You may find yourself hearing about or wanting to use rubrics, but not sure where to start.
It can be intimidating to wade into the waters of a new assessment method. Can you be successful and get useful data if you’re a beginner here? You may feel pressure (and doubt your ability to) create an instrument from scratch. Perhaps you worry your approach is your own wacky method and the style or language you utilize would only make sense to you.
Don’t stop yourself before you even get started. In this blog, I’ll walk you through five reasonable steps to create a rubric. I’m not promising it’ll be a snap, but hopefully, you’ll feel your anxiety or worries diminish as you read on.
Before we get started, a few disclaimers:
- This is part two of a three-part series about rubrics. Check out part one for an overview defining and describing benefits of rubrics.
- There can be different ways to create rubrics, just as there are the multiple differentiated articulations of an assessment cycle all accomplishing similar results (each linked assessment cycle example pulled from NILOA’s featured assessment websites). In that spirit, this blog will look to cover common elements in rubric creation.
- For simplicity of example, we are assuming rubrics are being used to measure student learning outcomes. Content will primarily speak to analytic rubric creation, but nearly all of what’s shared applies to holistic rubrics.
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1. Identify and articulate your outcomes
To begin, you first need to identify and articulate your outcomes. If you don’t yet have learning outcomes articulated, look to do that. Be sure you know which learning outcomes are to be measured in this instance and with this rubric.
2. Determine how you’ll measure
Once you know what you need to measure, determine how you’ll measure it. You’re using a rubric, but are you going to be doing observations? Artifact analysis? Obtaining self-reporting or peer review from students? Knowing this can help shape rubric development, particularly the language that you use. Thinking through this detail can also prepare administrative information for any data collection resources you’ll need.
3. Survey what already exists
In looking to begin developing your rubric, first, survey what already exists. Be sure to check internally for applicable rubrics or select content, as well as externally from other universities and organizations (such as AAC&U VALUE Rubrics). There are a lot of rubric examples out there, so see if anything meets your needs or helps you get started.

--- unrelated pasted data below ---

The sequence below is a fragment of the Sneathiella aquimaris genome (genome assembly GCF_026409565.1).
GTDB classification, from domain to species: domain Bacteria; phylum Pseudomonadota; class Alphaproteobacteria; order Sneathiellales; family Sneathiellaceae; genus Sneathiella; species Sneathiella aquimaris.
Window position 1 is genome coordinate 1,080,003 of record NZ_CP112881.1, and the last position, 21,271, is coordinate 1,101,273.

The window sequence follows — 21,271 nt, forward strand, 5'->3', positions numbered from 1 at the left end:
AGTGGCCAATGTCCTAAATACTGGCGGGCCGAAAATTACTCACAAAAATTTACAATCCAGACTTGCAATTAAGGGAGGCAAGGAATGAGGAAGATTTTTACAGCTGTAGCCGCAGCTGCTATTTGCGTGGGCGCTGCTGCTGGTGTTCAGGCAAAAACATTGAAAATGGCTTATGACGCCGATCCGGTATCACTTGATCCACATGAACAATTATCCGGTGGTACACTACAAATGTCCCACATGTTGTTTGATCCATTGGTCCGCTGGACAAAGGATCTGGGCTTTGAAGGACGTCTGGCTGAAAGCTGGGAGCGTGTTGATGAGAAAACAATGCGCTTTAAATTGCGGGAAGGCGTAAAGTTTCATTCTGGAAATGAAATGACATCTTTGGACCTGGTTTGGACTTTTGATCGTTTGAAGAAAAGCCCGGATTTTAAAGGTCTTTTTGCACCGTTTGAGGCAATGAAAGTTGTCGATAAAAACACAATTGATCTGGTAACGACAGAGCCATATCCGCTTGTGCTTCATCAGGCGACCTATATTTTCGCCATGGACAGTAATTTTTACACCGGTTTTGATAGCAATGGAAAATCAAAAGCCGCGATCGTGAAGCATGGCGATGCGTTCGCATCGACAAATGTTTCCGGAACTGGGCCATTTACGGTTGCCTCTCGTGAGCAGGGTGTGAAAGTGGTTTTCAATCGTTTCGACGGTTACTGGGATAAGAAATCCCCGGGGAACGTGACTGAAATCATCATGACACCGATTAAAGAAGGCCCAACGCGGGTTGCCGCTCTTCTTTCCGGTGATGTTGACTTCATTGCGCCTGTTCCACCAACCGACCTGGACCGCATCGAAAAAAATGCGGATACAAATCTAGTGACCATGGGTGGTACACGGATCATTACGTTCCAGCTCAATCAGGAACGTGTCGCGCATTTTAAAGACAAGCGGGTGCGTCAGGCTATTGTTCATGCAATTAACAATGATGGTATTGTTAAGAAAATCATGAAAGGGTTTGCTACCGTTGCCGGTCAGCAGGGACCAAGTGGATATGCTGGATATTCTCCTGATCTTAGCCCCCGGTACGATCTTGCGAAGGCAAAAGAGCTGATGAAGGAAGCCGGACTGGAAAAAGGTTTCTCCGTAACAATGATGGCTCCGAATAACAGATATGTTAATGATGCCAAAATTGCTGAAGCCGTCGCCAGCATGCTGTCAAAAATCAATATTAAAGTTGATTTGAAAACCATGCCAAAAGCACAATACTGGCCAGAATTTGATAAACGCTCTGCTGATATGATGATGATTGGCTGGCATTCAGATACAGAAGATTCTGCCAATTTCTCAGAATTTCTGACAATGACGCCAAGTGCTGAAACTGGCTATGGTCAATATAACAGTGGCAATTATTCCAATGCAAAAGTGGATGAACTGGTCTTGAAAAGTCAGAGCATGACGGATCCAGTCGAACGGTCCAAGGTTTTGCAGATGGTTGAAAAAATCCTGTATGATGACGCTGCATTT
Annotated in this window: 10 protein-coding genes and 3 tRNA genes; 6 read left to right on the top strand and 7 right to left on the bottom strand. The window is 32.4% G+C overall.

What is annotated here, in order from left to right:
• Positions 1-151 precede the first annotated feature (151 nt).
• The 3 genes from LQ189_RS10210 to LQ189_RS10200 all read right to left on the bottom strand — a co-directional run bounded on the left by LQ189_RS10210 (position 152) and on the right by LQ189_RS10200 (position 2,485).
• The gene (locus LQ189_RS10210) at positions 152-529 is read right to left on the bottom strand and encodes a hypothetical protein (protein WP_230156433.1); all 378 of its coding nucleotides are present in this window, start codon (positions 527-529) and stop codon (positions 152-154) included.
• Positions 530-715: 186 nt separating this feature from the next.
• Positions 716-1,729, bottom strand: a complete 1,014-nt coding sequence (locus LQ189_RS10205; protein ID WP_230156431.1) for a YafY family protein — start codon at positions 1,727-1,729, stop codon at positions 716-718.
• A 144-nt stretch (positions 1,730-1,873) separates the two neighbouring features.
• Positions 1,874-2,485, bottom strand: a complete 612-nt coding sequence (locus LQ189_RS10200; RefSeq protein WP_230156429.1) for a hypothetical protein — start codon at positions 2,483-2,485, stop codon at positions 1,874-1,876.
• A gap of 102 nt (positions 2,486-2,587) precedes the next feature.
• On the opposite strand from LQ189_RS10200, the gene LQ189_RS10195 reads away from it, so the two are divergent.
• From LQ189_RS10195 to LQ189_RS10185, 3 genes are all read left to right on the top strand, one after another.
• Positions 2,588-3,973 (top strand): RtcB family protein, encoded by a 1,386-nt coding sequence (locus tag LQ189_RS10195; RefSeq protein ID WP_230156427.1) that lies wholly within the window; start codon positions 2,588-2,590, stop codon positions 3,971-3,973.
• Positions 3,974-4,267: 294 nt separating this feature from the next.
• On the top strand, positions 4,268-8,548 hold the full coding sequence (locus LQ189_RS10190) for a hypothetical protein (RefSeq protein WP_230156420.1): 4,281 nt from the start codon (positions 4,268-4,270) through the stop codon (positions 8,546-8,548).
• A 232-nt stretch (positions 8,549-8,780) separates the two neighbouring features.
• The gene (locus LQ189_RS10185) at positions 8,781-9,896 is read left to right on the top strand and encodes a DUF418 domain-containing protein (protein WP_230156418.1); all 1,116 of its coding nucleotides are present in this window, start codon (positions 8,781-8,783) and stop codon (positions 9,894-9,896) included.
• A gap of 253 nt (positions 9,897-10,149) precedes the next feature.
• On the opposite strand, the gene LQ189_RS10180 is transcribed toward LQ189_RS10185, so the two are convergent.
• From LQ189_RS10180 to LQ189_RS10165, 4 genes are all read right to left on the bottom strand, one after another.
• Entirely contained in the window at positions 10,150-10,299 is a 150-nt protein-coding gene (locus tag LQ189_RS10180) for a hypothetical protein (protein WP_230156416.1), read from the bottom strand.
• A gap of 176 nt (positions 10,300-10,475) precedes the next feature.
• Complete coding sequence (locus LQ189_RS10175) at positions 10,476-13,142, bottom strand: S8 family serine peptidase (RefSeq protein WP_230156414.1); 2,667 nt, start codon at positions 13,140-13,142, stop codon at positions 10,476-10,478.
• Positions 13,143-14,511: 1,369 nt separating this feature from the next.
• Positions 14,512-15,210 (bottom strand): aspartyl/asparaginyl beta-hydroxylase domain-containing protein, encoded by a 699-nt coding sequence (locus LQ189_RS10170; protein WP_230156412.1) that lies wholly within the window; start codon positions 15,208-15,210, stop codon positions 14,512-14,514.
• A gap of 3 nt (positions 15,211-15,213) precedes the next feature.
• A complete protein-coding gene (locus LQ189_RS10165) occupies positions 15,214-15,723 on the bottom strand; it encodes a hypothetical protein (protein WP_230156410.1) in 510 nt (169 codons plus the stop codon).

4. Identify these three things
Whether you’re making an existing rubric your own, looking to build off of some content, or starting from scratch, there are three pieces to determine for your rubric.
Are you measuring competency (e.g., Beginner – Advanced), frequency (e.g., Never – Always), or extent to which something is performed (e.g., Not Met – Met)? How many points are in your scale: two, three, four, five, or more? Reporting needs can determine if your scale has words, numeric values, or both. In thinking about a grid, the scale points determine how many – and labeling of – the columns.
What is being demonstrated? Consider your learning outcomes and what traits would be present. Your intention may also necessitate some dimensions given the format or delivery method (e.g., dimension for visual appeal, volume, grammar). In thinking about a grid, dimensions determine how many – and labeling of – the rows.
What does each dimension look like at each scale point? In thinking about a grid, the description is the content describing and differentiating each point where row meets column. You can go about articulating these in various ways. One way is to fill in based on demonstration in progressing from one end of the scale to the other, while another method is to determine the anchors (highest and lowest level demonstration) and then fill in the middle of the scale.
These elements are related to one another. While you can work through them independently, the number of scale points and dimensions determines how many descriptions are needed. Likewise, articulating the descriptions may prove problematic or help you realize you need to collapse or combine some dimensions.
Both analytic and holistic rubrics have all of these elements. The difference is analytic rubrics score each description uniquely (e.g., multiple rows to be scored), while holistic rubrics group descriptions and dimensions so that scale points produce one overall score (e.g., one comprehensive row to be scored).
5. Test it out
You should test your rubric before using it for data collection.
- Share your rubric with others (faculty, staff, students) to see if it makes sense to others. A reader should see the logical progression of dimensions as descriptions ascend scale points.
- Pilot your rubric. One should be able to objectively and prescriptively score with the rubric, and not have to use personal discretion.
In both cases, look to adjust or revisit language and structure accordingly based on feedback for improvement.
While rubrics are only made up of three elements, they can be time-consuming to create. It takes great attention to detail, conceptualization of learning, and intimate understanding of the intervention. I’ve found the more you work with rubrics, however, the easier and more efficient you become in the drafting process.
Stay tuned for the third and final post of this series to learn about how to best utilize rubric data.
Editor’s note: This is part two of three in a blog series about rubrics. Check out part one for an overview defining and describing benefits of using rubrics.